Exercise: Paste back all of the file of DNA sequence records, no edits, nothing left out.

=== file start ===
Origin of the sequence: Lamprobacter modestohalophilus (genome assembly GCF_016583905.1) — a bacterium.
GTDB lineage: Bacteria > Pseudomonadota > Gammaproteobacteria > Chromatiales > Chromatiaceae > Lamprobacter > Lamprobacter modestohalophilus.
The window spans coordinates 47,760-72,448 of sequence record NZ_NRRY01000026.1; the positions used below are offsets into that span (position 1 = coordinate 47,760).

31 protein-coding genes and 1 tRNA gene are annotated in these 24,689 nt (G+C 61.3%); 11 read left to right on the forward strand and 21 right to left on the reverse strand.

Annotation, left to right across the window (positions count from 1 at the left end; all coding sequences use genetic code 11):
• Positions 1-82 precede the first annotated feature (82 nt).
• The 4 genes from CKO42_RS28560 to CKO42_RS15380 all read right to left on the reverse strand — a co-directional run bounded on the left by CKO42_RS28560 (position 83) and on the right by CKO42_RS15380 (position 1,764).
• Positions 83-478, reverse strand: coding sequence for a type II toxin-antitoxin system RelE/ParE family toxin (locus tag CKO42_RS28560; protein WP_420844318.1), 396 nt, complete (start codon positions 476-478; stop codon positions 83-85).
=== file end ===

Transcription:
Origin of the sequence: Lamprobacter modestohalophilus (genome assembly GCF_016583905.1) — a bacterium.
GTDB lineage: Bacteria > Pseudomonadota > Gammaproteobacteria > Chromatiales > Chromatiaceae > Lamprobacter > Lamprobacter modestohalophilus.
The window spans coordinates 47,760-72,448 of sequence record NZ_NRRY01000026.1; the positions used below are offsets into that span (position 1 = coordinate 47,760).

31 protein-coding genes and 1 tRNA gene are annotated in these 24,689 nt (G+C 61.3%); 11 read left to right on the forward strand and 21 right to left on the reverse strand.

Annotation, left to right across the window (positions count from 1 at the left end; all coding sequences use genetic code 11):
• Positions 1-82 precede the first annotated feature (82 nt).
• The 4 genes from CKO42_RS28560 to CKO42_RS15380 all read right to left on the reverse strand — a co-directional run bounded on the left by CKO42_RS28560 (position 83) and on the right by CKO42_RS15380 (position 1,764).
• Positions 83-478, reverse strand: coding sequence for a type II toxin-antitoxin system RelE/ParE family toxin (locus tag CKO42_RS28560; protein WP_420844318.1), 396 nt, complete (start codon positions 476-478; stop codon positions 83-85).